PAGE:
27. Nature/Nurture

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27. Nature/Nurture

“Do you think Kent could ever escape who he was?” I ask Mr. Aschen. He seems tense in his chair, leg folded and pressed up against the wall. One hand clutched his folder and the other, his trusty metal pen, as though the weight of the writing utensil gives his words more worth.

He sighs and looks up at me. “This is one of the big problems with modern psychology. To a certain extent, people are shaped by their upbringing, and also by their genetics. We are not sure exactly to what degree these things control a person, but—”

“Seems to me like they control a person a whole fucking lot.” I half-yelled, the pain of losing Geoff still fresh in my mind. Telling the story had been like digging my fingers between the stitches in a healing wound and ripping them out.

“But Eureka ultimately led to this accident occurring,” Mr. Aschen protested, seeing where my argument was heading and attempting to cut me off. “David is selling snake oil—he is pretending to have the answers to your problems, telling you Eureka can change who you are, giving you false expectations.”

“Why wouldn’t Eureka change who you are?” I ask. “Isn’t your identity comprised of the choices you make? What could be simpler than making new choices?”

“It’s not as simple as that, not everyone can just make new choices and—”

“So what exactly do you do for a living, Mr. Aschen? Don’t you go around telling people how they can change their actions? If Eureka doesn’t work, isn’t what you do also a sham?”

I wait while Mr. Aschen sputters out a few sentence fragments.

“Kent only tried to change who he was. I’ve seen the stats, Mr. Aschen. People with abusive parents are more likely to become abusive, people with criminal parents end up going to jail. Call it genetics or the way they are raised, I don’t care. Kent wanted a way to change his past, something he had no control over. He wanted a way to rebel against what his father turned him into. What would you have told Kent? That he was doomed to be an abusive loner?”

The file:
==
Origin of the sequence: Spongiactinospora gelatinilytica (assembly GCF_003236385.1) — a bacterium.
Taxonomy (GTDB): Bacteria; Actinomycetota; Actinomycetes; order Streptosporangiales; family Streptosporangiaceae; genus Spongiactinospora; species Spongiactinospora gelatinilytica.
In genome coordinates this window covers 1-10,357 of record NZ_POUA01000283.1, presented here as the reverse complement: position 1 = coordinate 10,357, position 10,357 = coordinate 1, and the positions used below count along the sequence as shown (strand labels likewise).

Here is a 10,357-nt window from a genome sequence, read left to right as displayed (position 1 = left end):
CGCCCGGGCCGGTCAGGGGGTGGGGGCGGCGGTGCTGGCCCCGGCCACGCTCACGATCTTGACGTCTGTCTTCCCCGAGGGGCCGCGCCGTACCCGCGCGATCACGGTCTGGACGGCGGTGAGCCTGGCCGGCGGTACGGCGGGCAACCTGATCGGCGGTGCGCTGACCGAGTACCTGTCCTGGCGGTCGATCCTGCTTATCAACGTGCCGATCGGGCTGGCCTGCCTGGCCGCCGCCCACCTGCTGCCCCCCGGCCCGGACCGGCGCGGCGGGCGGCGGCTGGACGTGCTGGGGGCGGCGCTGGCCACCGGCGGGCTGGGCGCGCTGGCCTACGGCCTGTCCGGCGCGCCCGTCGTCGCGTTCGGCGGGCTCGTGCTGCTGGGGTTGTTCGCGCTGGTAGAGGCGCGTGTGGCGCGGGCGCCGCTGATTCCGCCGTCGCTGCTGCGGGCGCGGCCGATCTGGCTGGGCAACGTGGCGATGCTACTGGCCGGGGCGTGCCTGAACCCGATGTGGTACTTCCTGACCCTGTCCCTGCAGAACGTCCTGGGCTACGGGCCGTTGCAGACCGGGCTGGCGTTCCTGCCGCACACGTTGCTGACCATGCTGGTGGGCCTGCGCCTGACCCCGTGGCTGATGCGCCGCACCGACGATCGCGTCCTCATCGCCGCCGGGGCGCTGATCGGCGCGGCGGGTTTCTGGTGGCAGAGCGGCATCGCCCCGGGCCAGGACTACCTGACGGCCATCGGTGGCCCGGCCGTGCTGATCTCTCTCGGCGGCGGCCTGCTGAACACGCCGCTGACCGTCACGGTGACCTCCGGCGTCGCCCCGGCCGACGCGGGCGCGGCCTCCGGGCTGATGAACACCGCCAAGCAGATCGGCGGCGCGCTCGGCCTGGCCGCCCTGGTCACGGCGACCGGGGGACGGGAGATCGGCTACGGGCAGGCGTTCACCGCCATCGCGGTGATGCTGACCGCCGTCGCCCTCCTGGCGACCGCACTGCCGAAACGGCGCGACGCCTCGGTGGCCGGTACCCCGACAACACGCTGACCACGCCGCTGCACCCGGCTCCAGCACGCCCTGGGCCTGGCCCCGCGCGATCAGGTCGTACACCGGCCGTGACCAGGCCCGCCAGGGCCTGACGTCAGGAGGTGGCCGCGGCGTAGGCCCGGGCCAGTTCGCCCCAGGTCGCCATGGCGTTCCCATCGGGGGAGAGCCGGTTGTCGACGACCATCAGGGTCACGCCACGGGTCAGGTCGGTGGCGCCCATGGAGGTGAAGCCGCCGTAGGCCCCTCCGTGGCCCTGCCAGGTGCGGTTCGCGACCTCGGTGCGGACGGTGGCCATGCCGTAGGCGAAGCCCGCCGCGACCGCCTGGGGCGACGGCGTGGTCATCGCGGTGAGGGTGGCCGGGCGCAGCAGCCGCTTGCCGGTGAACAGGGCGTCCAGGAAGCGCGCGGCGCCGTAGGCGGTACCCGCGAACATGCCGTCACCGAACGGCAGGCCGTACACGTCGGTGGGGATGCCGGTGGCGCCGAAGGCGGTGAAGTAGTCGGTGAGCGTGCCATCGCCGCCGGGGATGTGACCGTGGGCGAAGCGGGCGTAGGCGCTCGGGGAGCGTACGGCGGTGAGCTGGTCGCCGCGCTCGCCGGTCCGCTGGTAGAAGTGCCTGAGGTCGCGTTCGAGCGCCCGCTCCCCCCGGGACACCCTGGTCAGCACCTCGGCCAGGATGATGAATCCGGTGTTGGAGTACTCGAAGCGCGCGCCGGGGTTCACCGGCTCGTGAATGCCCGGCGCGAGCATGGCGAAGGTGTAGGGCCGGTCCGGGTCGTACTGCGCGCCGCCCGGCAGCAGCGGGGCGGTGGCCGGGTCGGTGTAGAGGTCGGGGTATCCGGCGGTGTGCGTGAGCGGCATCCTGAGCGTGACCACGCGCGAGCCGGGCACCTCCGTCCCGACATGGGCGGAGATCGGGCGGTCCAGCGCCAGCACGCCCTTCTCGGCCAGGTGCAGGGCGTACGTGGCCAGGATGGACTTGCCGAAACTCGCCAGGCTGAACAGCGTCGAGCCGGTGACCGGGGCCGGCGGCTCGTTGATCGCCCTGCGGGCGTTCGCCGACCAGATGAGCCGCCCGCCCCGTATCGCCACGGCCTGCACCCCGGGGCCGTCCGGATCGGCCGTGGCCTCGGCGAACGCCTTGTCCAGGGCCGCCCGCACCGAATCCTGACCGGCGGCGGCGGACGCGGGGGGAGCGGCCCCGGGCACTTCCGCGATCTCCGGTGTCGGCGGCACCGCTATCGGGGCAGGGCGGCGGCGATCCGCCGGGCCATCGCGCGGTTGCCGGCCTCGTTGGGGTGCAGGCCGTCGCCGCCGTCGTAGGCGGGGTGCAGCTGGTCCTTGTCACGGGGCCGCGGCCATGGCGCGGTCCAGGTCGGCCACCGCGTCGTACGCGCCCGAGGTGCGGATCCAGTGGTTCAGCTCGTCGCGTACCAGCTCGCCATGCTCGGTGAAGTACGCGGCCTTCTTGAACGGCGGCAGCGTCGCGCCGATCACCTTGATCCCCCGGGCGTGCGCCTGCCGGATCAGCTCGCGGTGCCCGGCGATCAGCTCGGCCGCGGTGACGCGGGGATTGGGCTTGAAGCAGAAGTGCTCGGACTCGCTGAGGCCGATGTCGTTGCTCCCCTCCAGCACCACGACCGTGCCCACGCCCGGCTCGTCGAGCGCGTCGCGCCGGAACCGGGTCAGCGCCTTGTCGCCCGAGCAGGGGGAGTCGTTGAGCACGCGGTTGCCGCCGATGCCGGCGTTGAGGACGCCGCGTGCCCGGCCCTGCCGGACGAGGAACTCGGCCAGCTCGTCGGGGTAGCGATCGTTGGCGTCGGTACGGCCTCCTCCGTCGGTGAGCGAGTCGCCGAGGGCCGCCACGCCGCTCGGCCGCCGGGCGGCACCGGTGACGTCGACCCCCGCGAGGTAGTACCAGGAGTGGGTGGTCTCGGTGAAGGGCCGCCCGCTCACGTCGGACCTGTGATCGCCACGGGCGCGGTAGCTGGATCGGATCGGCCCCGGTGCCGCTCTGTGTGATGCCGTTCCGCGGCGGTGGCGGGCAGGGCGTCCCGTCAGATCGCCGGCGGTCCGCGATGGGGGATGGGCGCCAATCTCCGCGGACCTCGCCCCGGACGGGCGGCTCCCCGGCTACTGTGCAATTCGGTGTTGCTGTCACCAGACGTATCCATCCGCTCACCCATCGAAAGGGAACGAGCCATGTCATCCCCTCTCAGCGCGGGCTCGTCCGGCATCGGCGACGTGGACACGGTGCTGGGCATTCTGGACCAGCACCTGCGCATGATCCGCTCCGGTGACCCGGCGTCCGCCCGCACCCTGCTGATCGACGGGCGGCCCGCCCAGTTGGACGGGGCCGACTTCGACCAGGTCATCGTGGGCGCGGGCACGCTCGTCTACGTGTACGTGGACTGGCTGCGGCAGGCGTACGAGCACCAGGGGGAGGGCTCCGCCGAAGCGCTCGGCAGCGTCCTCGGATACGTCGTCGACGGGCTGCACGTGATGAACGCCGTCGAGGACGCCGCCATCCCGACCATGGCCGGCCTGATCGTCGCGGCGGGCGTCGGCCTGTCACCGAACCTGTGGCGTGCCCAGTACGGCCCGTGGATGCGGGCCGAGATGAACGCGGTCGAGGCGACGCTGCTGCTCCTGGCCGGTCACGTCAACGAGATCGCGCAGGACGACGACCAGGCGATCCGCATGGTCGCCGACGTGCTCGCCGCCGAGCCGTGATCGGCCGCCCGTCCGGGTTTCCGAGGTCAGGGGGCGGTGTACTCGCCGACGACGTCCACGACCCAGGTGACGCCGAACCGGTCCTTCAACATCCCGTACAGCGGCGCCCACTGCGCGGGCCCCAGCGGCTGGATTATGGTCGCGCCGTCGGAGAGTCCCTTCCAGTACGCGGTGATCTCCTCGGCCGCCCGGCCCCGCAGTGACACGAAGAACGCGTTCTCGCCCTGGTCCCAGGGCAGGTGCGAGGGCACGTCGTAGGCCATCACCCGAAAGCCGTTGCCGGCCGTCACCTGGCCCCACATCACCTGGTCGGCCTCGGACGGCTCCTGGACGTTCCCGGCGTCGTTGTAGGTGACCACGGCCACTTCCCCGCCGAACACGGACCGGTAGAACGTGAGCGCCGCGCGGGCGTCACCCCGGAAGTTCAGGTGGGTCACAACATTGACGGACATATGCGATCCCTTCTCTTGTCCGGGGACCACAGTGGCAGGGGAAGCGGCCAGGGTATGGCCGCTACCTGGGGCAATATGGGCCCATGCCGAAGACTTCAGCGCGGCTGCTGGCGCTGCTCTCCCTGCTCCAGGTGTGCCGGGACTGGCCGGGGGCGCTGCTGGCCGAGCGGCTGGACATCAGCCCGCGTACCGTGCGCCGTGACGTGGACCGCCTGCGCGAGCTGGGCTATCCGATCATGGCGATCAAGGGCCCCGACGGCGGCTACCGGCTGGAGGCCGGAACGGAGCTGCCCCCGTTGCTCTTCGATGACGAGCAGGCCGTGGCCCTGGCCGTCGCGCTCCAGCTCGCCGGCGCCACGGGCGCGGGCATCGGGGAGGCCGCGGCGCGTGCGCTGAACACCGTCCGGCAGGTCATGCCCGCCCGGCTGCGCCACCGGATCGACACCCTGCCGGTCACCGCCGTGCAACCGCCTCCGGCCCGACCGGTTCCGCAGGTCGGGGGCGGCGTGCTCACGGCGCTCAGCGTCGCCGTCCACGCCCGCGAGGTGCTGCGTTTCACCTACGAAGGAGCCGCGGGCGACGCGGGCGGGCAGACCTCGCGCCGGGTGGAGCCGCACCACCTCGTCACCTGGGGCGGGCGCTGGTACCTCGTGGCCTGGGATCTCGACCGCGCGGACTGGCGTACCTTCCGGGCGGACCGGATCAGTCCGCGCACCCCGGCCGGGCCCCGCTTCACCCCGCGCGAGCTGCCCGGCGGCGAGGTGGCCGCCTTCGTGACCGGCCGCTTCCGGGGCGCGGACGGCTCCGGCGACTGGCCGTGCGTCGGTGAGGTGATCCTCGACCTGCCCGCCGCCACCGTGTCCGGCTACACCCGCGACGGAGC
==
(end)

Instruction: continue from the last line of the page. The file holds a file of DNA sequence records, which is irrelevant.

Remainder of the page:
My counselor shakes his head, clearly lost for words. I pick up the slack for him:

“But, I agree. Eureka did seem to be responsible for this incident. Geoff shouldn’t have died. It wasn’t lost on me; I quit.”

Now he looks up, alert.

*

By the time the firemen arrived, the top half of the apartment was in flames, and a crowd had gathered around us. The fire burned like a virus that infected the Earth, an infernal hunger destroying its host and eventually itself.

About twenty minutes after the fire died down and only the blackened ends of the apartment’s skeleton smoldered, Mr. Gimble arrived.

I gripped Cameron’s arm and held her back. We watched from the opposite end of the parking lot, hidden behind parked cars. Occasionally she pulled away, testing my grip, but I refused to let her go.

Mr. Gimble ran from his car, screaming, toward his home. Halfway to his apartment he tripped, fat stomach reaching the ground first, springing his forehead onto the cement with force.

Paramedics assisted the landlord up and then restrained him as the obese, middle-aged man began howling in rage, cursing the medics for keeping him from surveying the damage, cursing the firemen who stomped through his home with big rubber boots, cursing God for cursing him.

This was Mr. Gimble. Victim only in his mind, held hostage by perception.

Cameron jerked out of my arms. I reached to reclaim the scarred teen but wasn’t fast enough and instead followed at a close distance, ready to pull her away if I needed to.

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